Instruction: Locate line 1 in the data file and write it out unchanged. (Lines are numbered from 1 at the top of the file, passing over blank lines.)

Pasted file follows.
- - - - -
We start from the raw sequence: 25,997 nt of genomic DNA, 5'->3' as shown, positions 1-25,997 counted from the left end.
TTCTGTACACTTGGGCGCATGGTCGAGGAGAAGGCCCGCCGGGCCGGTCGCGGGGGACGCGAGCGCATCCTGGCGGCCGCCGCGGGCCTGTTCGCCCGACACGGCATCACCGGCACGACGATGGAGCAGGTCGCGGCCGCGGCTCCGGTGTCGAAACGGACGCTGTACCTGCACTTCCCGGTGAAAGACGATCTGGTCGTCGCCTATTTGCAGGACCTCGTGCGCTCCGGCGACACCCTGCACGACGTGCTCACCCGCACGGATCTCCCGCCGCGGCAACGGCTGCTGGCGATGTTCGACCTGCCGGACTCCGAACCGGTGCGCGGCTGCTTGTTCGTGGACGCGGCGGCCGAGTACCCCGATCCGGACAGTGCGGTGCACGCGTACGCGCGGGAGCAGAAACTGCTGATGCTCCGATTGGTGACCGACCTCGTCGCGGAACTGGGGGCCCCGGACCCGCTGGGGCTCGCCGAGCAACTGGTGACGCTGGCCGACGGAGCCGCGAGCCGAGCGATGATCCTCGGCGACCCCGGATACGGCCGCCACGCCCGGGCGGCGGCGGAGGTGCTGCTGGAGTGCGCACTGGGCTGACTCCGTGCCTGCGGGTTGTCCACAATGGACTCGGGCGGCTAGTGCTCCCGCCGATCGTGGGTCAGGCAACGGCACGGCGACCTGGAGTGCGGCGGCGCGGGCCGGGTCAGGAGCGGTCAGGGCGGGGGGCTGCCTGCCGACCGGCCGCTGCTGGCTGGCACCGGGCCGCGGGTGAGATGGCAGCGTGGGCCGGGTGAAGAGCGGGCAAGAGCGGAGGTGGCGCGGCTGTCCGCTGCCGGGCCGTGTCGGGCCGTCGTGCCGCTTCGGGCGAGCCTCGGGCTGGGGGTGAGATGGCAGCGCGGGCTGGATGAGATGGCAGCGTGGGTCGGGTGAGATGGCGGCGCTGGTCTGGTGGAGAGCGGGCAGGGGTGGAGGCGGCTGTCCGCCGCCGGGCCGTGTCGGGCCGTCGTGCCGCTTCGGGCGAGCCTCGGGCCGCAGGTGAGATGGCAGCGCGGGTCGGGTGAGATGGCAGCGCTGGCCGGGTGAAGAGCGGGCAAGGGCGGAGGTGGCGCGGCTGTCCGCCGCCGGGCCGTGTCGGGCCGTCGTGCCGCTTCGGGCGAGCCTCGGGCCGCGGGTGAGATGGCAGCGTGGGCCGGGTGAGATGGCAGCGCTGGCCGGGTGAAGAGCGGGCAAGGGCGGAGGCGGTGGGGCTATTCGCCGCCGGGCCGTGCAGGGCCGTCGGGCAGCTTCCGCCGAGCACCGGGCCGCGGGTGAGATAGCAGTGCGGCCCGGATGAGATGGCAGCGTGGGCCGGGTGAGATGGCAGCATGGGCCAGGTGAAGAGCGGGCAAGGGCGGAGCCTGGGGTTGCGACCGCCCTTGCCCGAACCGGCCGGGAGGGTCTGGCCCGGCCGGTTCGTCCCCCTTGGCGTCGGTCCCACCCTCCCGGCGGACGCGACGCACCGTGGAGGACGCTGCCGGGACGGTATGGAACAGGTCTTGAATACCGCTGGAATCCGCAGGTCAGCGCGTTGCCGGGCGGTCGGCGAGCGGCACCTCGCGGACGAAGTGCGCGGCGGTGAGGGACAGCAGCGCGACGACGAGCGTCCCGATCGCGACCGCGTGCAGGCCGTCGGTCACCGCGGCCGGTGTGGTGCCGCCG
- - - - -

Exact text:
We start from the raw sequence: 25,997 nt of genomic DNA, 5'->3' as shown, positions 1-25,997 counted from the left end.